Researchers have found the first direct evidence that autoimmunity–in which the immune system attacks the body’s own tissues–plays a role in Parkinson’s disease, the neurodegenerative movement disorder.
The findings raise the possibility that the death of neurons in Parkinson’s could be prevented by therapies that dampen the immune response.
The study, led by scientists at Columbia University Medical Center (CUMC) and the La Jolla Institute for Allergy and Immunology, was published today in Nature.
“The idea that a malfunctioning immune system contributes to Parkinson’s dates back almost 100 years,” said study co-leader David Sulzer, PhD, professor of neurobiology (in psychiatry, neurology and pharmacology) at CUMC.
“But until now, no one has been able to connect the dots. Our findings show that two fragments of alpha-synuclein, a protein that accumulates in the brain cells of people with Parkinson’s, can activate the T cells involved in autoimmune attacks.
“It remains to be seen whether the immune response to alpha-synuclein is an initial cause of Parkinson’s, or if it contributes to neuronal death and worsening symptoms after the onset of the disease,” said study co-leader Alessandro Sette, Dr. Biol. Sci., professor in the Center for Infectious Disease at La Jolla Institute for Allergy and Immunology in La Jolla, Calif.
“These findings, however, could provide a much-needed diagnostic test for Parkinson’s disease, and could help us to identify individuals at risk or in the early stages of the disease.”
Scientists once thought that neurons were protected from autoimmune attacks. However, in a 2014 study, Dr. Sulzer’s lab demonstrated that dopamine neurons (those affected by Parkinson’s disease) are vulnerable because they have proteins on the cell surface that help the immune system recognize foreign substances.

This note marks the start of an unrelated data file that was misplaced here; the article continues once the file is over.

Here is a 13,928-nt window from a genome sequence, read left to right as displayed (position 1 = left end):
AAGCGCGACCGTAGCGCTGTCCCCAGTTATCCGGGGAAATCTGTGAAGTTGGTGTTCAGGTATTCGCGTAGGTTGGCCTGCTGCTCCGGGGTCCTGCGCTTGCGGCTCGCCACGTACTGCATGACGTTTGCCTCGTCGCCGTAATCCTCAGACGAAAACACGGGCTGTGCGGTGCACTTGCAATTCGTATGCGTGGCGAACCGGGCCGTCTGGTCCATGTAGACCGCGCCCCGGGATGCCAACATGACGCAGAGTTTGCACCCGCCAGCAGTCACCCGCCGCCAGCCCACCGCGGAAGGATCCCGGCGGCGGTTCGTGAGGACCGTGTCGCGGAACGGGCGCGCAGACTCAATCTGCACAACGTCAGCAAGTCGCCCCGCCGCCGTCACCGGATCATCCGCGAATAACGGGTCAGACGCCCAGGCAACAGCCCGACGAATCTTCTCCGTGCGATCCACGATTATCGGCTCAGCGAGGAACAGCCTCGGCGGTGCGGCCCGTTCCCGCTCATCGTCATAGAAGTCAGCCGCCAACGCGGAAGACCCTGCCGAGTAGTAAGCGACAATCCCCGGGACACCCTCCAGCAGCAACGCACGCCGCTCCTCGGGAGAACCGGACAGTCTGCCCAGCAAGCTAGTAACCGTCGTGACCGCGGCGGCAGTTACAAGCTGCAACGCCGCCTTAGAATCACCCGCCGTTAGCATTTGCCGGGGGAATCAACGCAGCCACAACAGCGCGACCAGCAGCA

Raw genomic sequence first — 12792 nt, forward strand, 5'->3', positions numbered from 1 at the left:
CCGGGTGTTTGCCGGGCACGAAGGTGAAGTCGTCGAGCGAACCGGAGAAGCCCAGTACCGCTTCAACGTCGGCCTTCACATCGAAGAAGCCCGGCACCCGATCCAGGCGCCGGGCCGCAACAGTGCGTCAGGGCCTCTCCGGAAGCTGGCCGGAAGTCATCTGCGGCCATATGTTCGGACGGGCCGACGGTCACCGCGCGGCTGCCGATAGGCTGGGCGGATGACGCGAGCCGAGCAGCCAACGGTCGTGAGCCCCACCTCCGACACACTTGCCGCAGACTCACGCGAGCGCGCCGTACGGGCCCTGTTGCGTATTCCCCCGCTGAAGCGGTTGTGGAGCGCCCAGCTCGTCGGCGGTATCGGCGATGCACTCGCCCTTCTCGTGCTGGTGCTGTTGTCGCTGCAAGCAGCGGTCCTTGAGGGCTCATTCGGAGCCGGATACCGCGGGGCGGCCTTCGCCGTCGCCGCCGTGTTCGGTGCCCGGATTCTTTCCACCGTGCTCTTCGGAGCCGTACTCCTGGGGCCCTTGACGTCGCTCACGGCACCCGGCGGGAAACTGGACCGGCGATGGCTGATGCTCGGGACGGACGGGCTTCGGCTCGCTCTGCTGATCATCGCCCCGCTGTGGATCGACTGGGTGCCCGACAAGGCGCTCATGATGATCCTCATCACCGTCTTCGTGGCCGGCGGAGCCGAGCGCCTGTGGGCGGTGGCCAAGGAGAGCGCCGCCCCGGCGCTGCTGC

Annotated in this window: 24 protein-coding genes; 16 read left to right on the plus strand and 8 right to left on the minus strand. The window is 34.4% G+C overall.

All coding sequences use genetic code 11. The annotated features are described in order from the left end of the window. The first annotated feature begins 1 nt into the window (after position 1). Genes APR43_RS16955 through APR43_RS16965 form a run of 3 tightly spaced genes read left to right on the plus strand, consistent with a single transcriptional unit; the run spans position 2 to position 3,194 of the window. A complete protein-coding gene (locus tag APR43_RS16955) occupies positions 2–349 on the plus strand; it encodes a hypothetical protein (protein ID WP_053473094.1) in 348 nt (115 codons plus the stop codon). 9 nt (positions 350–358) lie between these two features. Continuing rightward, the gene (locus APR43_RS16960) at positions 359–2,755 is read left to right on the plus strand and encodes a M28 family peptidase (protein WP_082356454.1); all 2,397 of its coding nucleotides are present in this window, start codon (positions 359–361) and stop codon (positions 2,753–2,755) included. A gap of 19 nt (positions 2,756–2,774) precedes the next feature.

As a result, they concluded, T cells had the potential to mistake neurons damaged by Parkinson’s disease for foreign invaders.
The new study found that T cells can be tricked into thinking dopamine neurons are foreign by the buildup of damaged alpha-synuclein proteins, a key feature of Parkinson’s disease.
“In most cases of Parkinson’s, dopamine neurons become filled with structures called Lewy bodies, which are primarily composed of a misfolded form of alpha-synuclein,” said Dr. Sulzer.
In the study, the researchers exposed blood samples from 67 Parkinson’s disease patients and 36 age-matched healthy controls to fragments of alpha-synuclein and other proteins found in neurons.
They analyzed the samples to determine which, if any, of the protein fragments triggered an immune response. Little immune cell activity was seen in blood samples from the controls. In contrast, T cells in patients’ blood samples, which had been apparently primed to recognize alpha-synuclein from past exposure, showed a strong response to the protein fragments.
In particular, the immune response was associated with a common form of a gene found in the immune system, which may explain why many people with Parkinson’s disease carry this gene variant.
Dr. Sulzer hypothesizes that autoimmunity in Parkinson’s disease arises when neurons are no longer able to get rid of abnormal alpha-synuclein. “Young, healthy cells break down and recycle old or damaged proteins,” he said.
“But that recycling process declines with age and with certain diseases, including Parkinson’s. If abnormal alpha-synuclein begins to accumulate, and the immune system hasn’t seen it before, the protein could be mistaken as a pathogen that needs to be attacked.”
The Sulzer and Sette labs are now analyzing these responses in additional patients, and are working to identify the molecular steps that lead to the autoimmune response in animal and cellular models.
“Our findings raise the possibility that an immunotherapy approach could be used to increase the immune system’s tolerance for alpha-synuclein, which could help to ameliorate or prevent worsening symptoms in Parkinson’s disease patients,” said Dr. Sette.